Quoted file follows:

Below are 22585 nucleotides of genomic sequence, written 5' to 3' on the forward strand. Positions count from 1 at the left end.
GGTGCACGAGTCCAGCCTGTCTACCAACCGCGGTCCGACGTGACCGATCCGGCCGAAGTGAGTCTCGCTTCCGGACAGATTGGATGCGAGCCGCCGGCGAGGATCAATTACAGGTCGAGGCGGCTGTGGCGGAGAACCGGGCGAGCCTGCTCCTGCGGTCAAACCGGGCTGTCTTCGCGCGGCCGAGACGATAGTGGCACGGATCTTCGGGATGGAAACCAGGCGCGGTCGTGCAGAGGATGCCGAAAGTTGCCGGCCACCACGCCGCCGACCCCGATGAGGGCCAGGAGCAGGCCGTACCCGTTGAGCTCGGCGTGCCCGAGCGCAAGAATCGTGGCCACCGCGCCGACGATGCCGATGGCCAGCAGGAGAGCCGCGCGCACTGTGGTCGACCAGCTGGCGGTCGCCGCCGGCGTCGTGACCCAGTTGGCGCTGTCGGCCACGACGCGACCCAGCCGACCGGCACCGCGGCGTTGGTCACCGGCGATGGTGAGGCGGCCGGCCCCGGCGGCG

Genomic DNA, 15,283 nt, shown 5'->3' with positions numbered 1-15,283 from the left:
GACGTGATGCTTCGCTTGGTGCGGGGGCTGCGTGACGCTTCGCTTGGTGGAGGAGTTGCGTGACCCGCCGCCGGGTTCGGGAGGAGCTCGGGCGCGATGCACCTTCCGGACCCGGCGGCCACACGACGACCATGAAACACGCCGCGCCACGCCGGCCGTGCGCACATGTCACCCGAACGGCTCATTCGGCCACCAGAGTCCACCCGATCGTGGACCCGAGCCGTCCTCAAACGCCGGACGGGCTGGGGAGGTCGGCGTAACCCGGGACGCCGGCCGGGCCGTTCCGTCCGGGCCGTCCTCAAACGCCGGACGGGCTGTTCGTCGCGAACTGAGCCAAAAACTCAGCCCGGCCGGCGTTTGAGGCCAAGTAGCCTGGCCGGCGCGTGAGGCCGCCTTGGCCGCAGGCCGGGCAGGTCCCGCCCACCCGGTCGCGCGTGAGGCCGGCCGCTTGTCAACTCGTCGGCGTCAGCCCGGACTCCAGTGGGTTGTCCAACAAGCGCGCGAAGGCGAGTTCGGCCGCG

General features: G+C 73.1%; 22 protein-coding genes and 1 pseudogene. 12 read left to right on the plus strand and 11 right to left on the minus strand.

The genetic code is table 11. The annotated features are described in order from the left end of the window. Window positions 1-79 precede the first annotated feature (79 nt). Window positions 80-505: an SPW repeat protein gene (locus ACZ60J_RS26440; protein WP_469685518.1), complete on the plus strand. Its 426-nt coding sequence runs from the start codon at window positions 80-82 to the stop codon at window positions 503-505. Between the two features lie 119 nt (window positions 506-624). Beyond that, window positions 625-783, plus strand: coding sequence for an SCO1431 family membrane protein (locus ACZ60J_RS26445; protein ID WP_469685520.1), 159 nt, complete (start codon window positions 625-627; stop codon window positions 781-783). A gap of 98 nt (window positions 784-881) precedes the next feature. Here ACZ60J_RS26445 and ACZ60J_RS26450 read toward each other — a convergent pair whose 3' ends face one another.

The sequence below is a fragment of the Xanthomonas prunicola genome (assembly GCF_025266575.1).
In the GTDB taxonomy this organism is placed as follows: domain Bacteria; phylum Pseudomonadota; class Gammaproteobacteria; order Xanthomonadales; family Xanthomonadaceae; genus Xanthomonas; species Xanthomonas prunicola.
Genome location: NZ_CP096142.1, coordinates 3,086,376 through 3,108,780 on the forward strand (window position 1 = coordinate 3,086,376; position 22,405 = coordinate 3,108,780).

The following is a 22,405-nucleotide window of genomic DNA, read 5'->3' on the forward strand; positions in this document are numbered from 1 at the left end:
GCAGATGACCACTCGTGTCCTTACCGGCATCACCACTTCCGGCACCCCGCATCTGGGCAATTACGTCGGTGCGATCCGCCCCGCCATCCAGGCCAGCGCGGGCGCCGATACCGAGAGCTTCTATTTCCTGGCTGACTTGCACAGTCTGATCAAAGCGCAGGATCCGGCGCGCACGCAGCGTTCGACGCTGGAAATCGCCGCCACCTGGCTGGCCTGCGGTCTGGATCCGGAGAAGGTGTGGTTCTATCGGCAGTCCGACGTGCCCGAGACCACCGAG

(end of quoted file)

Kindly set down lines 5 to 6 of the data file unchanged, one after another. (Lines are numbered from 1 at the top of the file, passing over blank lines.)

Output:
General features: G+C 73.1%; 22 protein-coding genes and 1 pseudogene. 12 read left to right on the plus strand and 11 right to left on the minus strand.

The genetic code is table 11. The annotated features are described in order from the left end of the window. Window positions 1-79 precede the first annotated feature (79 nt). Window positions 80-505: an SPW repeat protein gene (locus ACZ60J_RS26440; protein WP_469685518.1), complete on the plus strand. Its 426-nt coding sequence runs from the start codon at window positions 80-82 to the stop codon at window positions 503-505. Between the two features lie 119 nt (window positions 506-624). Beyond that, window positions 625-783, plus strand: coding sequence for an SCO1431 family membrane protein (locus ACZ60J_RS26445; protein ID WP_469685520.1), 159 nt, complete (start codon window positions 625-627; stop codon window positions 781-783). A gap of 98 nt (window positions 784-881) precedes the next feature. Here ACZ60J_RS26445 and ACZ60J_RS26450 read toward each other — a convergent pair whose 3' ends face one another.